Freddie is becoming more robust so can just about splash in the tide without drowning and Jake learnt to swim which is obviously a priority in being more able to relax on holiday. Of course it'll never be the same but really I don't want it to be the same, I want these trips to be the ones the boys remember and try to recreate when they are in our position as life inexorably cycles on. 

God bless Apple, by the way; genuinely the single best thing about an iPad is the effect it has on children on long journeys. Before kids we would judge lazy parenting by the amount of gadgets they used to give their children. Now we get it! Without wishing to be horrendously patronising, the best behaved kids are the ones belonging to non-parents!

So it was lovely but I'm also quite looking forward to going back to work. Another strange phenomenon about holidaying as a dad of two mental children!



Sunday 10 March 2013


Jake and I went for lunch with a few of my friends yesterday. And just because I recently realised that he's the age of the boys whose photos I couldn't really relate to when we first got 'the news', I thought I'd post a couple of pics and reassure anyone else who has recently also had a cleft diagnosed that a) the next 4-5 years of your life will go by in a flash and b) a cleft lip really isn't a big deal. I'd also like to apologise for the length of that sentence.  

Wednesday 27 February 2013

Bullying. Sort of. OK not really.

A week or so ago I asked Jake about what he'd done that day and he described having bumped into his friend during a visit to Wisley. He went on to tell me all about his friend and why he liked him. Which was nice. He then said on his way home he went to the park and saw someone else from his school;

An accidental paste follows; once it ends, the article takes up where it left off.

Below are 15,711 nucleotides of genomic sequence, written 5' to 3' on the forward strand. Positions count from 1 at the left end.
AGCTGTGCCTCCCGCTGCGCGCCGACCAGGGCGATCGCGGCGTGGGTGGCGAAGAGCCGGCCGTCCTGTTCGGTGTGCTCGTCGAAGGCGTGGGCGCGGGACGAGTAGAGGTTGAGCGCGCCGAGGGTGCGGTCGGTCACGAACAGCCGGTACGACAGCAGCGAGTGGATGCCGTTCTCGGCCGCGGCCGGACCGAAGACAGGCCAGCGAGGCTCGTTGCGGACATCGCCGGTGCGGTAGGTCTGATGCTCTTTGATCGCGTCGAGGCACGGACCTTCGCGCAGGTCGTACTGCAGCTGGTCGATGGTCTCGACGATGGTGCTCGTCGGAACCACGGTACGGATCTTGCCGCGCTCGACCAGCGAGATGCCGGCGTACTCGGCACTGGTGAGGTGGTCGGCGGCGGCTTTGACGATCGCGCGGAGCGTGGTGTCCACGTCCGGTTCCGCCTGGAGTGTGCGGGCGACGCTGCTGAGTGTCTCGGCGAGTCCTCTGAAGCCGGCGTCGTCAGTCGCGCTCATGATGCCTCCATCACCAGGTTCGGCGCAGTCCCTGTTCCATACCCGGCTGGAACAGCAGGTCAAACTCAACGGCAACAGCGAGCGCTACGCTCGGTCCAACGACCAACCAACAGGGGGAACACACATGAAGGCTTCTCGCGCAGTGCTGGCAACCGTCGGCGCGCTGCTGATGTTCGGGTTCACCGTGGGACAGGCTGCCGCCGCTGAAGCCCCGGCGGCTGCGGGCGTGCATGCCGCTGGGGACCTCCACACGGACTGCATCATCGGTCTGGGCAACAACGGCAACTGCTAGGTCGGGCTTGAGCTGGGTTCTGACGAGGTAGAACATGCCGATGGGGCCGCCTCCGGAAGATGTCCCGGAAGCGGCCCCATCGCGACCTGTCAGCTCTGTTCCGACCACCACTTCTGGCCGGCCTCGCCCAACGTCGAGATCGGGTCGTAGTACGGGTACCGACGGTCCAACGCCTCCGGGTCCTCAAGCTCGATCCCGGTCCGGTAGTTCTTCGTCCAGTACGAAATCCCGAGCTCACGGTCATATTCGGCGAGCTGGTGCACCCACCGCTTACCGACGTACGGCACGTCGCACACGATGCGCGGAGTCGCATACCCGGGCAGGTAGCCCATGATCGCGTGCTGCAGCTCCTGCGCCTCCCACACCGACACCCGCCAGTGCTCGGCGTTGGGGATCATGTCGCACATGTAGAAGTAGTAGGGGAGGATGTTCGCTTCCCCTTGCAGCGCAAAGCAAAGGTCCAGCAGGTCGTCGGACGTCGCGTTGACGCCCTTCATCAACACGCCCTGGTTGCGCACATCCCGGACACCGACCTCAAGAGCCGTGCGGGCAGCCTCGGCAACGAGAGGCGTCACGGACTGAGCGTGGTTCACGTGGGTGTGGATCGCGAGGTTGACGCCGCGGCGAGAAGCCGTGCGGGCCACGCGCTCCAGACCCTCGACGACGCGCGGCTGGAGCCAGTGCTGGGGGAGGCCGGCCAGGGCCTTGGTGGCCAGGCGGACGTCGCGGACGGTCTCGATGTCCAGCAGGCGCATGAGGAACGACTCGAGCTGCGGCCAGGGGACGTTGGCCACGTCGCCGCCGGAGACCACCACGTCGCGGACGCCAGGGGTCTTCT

"I don't like him because he hits me"


I immediately went into over protective and over the top dad mode. Initially asking questions to ascertain the authenticity of the claim - Jake can be prone to the odd embellishment - and then into solution mode.

I really don't want to turn him into a thug but for reasons including, but not limited to, the scar on his lip, I want him to stand up for himself from day one. There was a guy at my school who was an arsehole to everyone including me and it definitely affected me then and probably my confidence ever since, at least where confrontation is concerned. So I'm keen Jake understands 'reasonable force' as the police refer to it.

It turns out Jake was being a tad dramatic and the boy who 'hits' him, hit him once during a hitting-everyone frenzy and hasn't since hit anyone and was summarily told off. But regardless, I had a session of telling Jake exactly what to do. It starts with getting a bit closer, staring the offender down the barrels and saying 'no, you do NOT hit me', followed by, if getting no joy from the situation,  a meaningful push to the chest whilst still glaring them in the eye. Most bullies crumble when confronted and I hope if he ever comes across one that he has the cojones to stand up for himself.

I don't remember having had the conversation about these things with my dad, probably because he never had it with his dad and these things you just worked out for yourself, but it's something I'll be involved in as it is important and how we deal with things as a kid will have an impact on how we deal similar situations as adults.